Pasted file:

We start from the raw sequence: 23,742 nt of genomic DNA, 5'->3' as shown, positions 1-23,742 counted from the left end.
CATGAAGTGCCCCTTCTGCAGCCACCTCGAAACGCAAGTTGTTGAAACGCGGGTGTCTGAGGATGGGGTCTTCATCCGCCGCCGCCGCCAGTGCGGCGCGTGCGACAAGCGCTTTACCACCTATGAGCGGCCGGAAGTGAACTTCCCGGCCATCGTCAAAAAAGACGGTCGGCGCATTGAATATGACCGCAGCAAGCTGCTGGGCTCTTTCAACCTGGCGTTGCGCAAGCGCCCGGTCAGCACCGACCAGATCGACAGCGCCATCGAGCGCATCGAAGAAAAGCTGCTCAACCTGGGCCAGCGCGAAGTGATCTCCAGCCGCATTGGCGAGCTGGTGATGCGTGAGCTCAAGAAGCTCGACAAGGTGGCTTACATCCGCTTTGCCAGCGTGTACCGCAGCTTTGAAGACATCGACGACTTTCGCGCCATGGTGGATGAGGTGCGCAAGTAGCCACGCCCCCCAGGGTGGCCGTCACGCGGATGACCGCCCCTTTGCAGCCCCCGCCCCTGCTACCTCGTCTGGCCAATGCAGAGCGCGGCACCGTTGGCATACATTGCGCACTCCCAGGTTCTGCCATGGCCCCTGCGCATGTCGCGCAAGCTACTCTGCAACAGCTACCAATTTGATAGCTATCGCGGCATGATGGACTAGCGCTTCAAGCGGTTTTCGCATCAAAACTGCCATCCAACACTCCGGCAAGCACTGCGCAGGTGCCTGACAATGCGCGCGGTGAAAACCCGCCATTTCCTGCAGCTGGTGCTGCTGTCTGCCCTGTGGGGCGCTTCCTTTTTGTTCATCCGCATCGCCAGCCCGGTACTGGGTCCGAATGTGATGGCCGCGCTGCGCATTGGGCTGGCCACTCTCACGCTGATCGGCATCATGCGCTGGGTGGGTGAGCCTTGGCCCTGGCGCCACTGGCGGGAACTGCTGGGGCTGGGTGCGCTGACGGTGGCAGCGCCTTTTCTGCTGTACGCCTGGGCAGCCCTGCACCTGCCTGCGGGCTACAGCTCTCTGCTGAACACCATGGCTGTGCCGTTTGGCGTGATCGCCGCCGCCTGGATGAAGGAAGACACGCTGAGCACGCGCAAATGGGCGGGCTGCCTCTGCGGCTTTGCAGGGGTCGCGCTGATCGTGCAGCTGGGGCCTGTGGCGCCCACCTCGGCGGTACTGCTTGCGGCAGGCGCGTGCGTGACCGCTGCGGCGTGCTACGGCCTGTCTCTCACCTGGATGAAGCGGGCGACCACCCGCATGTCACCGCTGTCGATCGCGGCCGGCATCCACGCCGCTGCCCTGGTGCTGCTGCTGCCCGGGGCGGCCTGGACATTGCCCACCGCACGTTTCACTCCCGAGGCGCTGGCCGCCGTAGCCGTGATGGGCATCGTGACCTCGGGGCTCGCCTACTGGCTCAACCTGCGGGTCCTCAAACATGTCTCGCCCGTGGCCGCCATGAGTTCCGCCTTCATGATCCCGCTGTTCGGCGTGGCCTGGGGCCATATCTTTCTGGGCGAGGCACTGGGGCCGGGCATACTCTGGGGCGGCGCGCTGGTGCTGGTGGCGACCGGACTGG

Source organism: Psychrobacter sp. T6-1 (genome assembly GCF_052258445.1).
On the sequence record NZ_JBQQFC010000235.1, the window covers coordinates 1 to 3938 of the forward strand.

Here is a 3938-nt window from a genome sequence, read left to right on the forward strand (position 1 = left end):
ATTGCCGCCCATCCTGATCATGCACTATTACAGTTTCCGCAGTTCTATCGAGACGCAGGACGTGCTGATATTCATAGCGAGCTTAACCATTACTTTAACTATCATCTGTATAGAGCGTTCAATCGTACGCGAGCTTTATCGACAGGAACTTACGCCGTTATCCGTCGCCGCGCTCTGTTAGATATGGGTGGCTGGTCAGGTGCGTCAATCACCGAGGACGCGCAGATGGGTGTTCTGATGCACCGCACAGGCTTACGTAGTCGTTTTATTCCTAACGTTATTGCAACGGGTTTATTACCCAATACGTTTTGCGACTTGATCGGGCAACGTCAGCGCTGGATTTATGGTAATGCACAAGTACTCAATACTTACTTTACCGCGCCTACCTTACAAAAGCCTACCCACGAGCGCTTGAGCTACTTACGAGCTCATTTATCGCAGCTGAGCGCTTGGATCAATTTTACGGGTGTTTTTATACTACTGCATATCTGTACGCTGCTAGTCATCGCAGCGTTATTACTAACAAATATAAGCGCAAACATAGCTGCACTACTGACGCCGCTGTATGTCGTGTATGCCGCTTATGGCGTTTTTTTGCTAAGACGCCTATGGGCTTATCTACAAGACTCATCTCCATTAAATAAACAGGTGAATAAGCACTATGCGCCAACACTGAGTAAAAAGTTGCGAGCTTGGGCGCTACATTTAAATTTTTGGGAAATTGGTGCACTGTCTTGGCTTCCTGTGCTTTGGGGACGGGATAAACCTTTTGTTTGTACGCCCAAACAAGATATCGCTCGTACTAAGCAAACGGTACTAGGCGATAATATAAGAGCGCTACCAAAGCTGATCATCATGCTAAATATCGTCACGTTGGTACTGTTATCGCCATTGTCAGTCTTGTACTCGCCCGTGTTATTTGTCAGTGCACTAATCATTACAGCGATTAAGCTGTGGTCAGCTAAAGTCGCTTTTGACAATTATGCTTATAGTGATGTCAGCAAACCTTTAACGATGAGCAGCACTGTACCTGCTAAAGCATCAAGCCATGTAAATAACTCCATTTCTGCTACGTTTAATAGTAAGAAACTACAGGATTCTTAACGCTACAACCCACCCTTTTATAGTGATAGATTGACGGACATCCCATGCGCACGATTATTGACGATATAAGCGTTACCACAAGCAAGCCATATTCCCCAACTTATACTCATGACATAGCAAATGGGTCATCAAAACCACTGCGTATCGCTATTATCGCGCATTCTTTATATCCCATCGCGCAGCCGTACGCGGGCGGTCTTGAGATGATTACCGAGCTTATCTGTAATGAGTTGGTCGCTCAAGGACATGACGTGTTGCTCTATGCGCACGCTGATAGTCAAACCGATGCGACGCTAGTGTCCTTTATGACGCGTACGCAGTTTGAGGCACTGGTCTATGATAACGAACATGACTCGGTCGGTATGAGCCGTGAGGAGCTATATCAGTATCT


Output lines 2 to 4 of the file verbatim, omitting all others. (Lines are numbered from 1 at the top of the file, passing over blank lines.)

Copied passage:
CATGAAGTGCCCCTTCTGCAGCCACCTCGAAACGCAAGTTGTTGAAACGCGGGTGTCTGAGGATGGGGTCTTCATCCGCCGCCGCCGCCAGTGCGGCGCGTGCGACAAGCGCTTTACCACCTATGAGCGGCCGGAAGTGAACTTCCCGGCCATCGTCAAAAAAGACGGTCGGCGCATTGAATATGACCGCAGCAAGCTGCTGGGCTCTTTCAACCTGGCGTTGCGCAAGCGCCCGGTCAGCACCGACCAGATCGACAGCGCCATCGAGCGCATCGAAGAAAAGCTGCTCAACCTGGGCCAGCGCGAAGTGATCTCCAGCCGCATTGGCGAGCTGGTGATGCGTGAGCTCAAGAAGCTCGACAAGGTGGCTTACATCCGCTTTGCCAGCGTGTACCGCAGCTTTGAAGACATCGACGACTTTCGCGCCATGGTGGATGAGGTGCGCAAGTAGCCACGCCCCCCAGGGTGGCCGTCACGCGGATGACCGCCCCTTTGCAGCCCCCGCCCCTGCTACCTCGTCTGGCCAATGCAGAGCGCGGCACCGTTGGCATACATTGCGCACTCCCAGGTTCTGCCATGGCCCCTGCGCATGTCGCGCAAGCTACTCTGCAACAGCTACCAATTTGATAGCTATCGCGGCATGATGGACTAGCGCTTCAAGCGGTTTTCGCATCAAAACTGCCATCCAACACTCCGGCAAGCACTGCGCAGGTGCCTGACAATGCGCGCGGTGAAAACCCGCCATTTCCTGCAGCTGGTGCTGCTGTCTGCCCTGTGGGGCGCTTCCTTTTTGTTCATCCGCATCGCCAGCCCGGTACTGGGTCCGAATGTGATGGCCGCGCTGCGCATTGGGCTGGCCACTCTCACGCTGATCGGCATCATGCGCTGGGTGGGTGAGCCTTGGCCCTGGCGCCACTGGCGGGAACTGCTGGGGCTGGGTGCGCTGACGGTGGCAGCGCCTTTTCTGCTGTACGCCTGGGCAGCCCTGCACCTGCCTGCGGGCTACAGCTCTCTGCTGAACACCATGGCTGTGCCGTTTGGCGTGATCGCCGCCGCCTGGATGAAGGAAGACACGCTGAGCACGCGCAAATGGGCGGGCTGCCTCTGCGGCTTTGCAGGGGTCGCGCTGATCGTGCAGCTGGGGCCTGTGGCGCCCACCTCGGCGGTACTGCTTGCGGCAGGCGCGTGCGTGACCGCTGCGGCGTGCTACGGCCTGTCTCTCACCTGGATGAAGCGGGCGACCACCCGCATGTCACCGCTGTCGATCGCGGCCGGCATCCACGCCGCTGCCCTGGTGCTGCTGCTGCCCGGGGCGGCCTGGACATTGCCCACCGCACGTTTCACTCCCGAGGCGCTGGCCGCCGTAGCCGTGATGGGCATCGTGACCTCGGGGCTCGCCTACTGGCTCAACCTGCGGGTCCTCAAACATGTCTCGCCCGTGGCCGCCATGAGTTCCGCCTTCATGATCCCGCTGTTCGGCGTGGCCTGGGGCCATATCTTTCTGGGCGAGGCACTGGGGCCGGGCATACTCTGGGGCGGCGCGCTGGTGCTGGTGGCGACCGGACTGG

Source organism: Psychrobacter sp. T6-1 (genome assembly GCF_052258445.1).
On the sequence record NZ_JBQQFC010000235.1, the window covers coordinates 1 to 3938 of the forward strand.